The day-to-day running of a business is more than enough to keep most entrepreneurs busy! It’s easy to put off disaster-proofing until tomorrow, almost indefinitely, until you find that a disaster has occurred and you don’t have a plan in place.
Disaster-proofing is essential for safeguarding the future of your business, and for restoring your peace of mind, too.
Identify the potential risks
As a business owner in Salt Lake City, some of the disasters that you need to mitigate are unique and based on geographical location.
The most common disasters to occur in Utah are wildfires, floods, severe storms, extreme heat and droughts. This means that you should focus your disaster planning around things like:
- Having to quickly evacuate your premises due to wildfires.
- Destruction of property due to floods.
- Alternative working arrangements if your offices become too hot for people to comfortably work.
Businesses in Salt Lake City wouldn’t need to focus as heavily on things like earthquakes and tornados, because statistically, they are less likely to happen. That doesn’t mean you should ignore these things entirely, but that they don’t need to be such a heavy focus.
All businesses, no matter what their location, also need to mitigate the risk of cyber attacks and hacking, as this could potentially cripple your business.
Identify critical functions
Once you know which disasters you are planning for, the next step in your disaster recovery planning is to identify your critical business functions. You can then create a plan based on keeping them operational in case of a disaster.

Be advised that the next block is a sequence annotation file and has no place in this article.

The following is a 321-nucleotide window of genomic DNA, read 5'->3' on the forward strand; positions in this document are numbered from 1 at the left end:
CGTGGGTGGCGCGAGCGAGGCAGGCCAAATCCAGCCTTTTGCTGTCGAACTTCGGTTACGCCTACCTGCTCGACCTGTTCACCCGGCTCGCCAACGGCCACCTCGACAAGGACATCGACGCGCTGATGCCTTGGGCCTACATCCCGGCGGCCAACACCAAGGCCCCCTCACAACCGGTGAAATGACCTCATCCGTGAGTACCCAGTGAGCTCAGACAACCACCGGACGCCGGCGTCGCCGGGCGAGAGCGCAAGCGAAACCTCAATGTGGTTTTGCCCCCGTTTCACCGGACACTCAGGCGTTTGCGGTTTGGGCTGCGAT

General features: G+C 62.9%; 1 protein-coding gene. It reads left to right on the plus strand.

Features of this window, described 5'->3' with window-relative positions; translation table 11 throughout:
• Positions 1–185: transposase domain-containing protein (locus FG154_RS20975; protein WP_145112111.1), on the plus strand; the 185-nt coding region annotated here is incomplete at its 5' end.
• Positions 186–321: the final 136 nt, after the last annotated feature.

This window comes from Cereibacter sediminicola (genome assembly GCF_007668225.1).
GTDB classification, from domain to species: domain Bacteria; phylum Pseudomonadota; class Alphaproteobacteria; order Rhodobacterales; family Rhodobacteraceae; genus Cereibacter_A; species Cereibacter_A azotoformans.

For example, if you absolutely can’t operate without your call center, then a key part of your disaster recovery plan should be planning for them to work remotely, and at short notice.
Safeguard your data
An essential part of any disaster recovery planning is to ensure that your data is safe. If you lose your physical servers due to a natural disaster, or your systems are compromised by a cyberattack, you need to know that you will still be able to access critical data and that your customer information is safe.
It’s a good idea to work with IT professionals to create a data recovery and backup strategy, as they will have experience of working with businesses in a multitude of sectors, and will be aware of the latest threats.
Draw up a shortlist of premises that you could move your critical business functions to in case of disaster, at short notice. For example, you could look at co-working spaces.
Be sure that you speak to these premises in advance, because they will be able to give you a better idea of what they can offer.
Insurance and budget
Finally, once you have decided what your disaster recovery plan is, you need to make sure that you can pay for it, should the worst happen.
Calculate how much it will cost to do things like rent temporary premises and reimburse staff for additional travel, and once you have your figure work out where the capital to cover it is going to come from.
Insurance policies may help to soften the blow, but it’s a good idea to have cash reserves as well so that you aren’t caught short.
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